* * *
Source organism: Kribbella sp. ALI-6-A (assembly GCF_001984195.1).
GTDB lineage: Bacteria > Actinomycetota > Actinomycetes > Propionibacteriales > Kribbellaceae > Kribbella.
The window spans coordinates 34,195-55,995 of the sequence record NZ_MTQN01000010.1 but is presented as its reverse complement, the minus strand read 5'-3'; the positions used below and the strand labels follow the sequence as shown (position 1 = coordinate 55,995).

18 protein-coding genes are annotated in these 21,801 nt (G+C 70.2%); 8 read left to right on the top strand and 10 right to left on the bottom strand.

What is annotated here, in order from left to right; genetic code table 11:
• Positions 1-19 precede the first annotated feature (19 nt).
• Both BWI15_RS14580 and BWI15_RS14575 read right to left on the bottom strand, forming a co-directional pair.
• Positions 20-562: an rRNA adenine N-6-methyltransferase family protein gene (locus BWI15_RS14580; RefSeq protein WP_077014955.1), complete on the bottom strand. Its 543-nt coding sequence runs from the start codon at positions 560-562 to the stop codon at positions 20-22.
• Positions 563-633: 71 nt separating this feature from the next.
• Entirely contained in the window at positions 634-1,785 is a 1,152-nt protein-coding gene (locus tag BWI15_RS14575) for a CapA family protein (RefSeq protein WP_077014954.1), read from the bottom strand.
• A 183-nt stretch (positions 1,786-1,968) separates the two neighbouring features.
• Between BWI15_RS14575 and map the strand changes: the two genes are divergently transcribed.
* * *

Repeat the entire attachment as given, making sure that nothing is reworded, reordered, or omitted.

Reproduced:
Source organism: Kribbella sp. ALI-6-A (assembly GCF_001984195.1).
GTDB lineage: Bacteria > Actinomycetota > Actinomycetes > Propionibacteriales > Kribbellaceae > Kribbella.
The window spans coordinates 34,195-55,995 of the sequence record NZ_MTQN01000010.1 but is presented as its reverse complement, the minus strand read 5'-3'; the positions used below and the strand labels follow the sequence as shown (position 1 = coordinate 55,995).

18 protein-coding genes are annotated in these 21,801 nt (G+C 70.2%); 8 read left to right on the top strand and 10 right to left on the bottom strand.

What is annotated here, in order from left to right; genetic code table 11:
• Positions 1-19 precede the first annotated feature (19 nt).
• Both BWI15_RS14580 and BWI15_RS14575 read right to left on the bottom strand, forming a co-directional pair.
• Positions 20-562: an rRNA adenine N-6-methyltransferase family protein gene (locus BWI15_RS14580; RefSeq protein WP_077014955.1), complete on the bottom strand. Its 543-nt coding sequence runs from the start codon at positions 560-562 to the stop codon at positions 20-22.
• Positions 563-633: 71 nt separating this feature from the next.
• Entirely contained in the window at positions 634-1,785 is a 1,152-nt protein-coding gene (locus tag BWI15_RS14575) for a CapA family protein (RefSeq protein WP_077014954.1), read from the bottom strand.
• A 183-nt stretch (positions 1,786-1,968) separates the two neighbouring features.
• Between BWI15_RS14575 and map the strand changes: the two genes are divergently transcribed.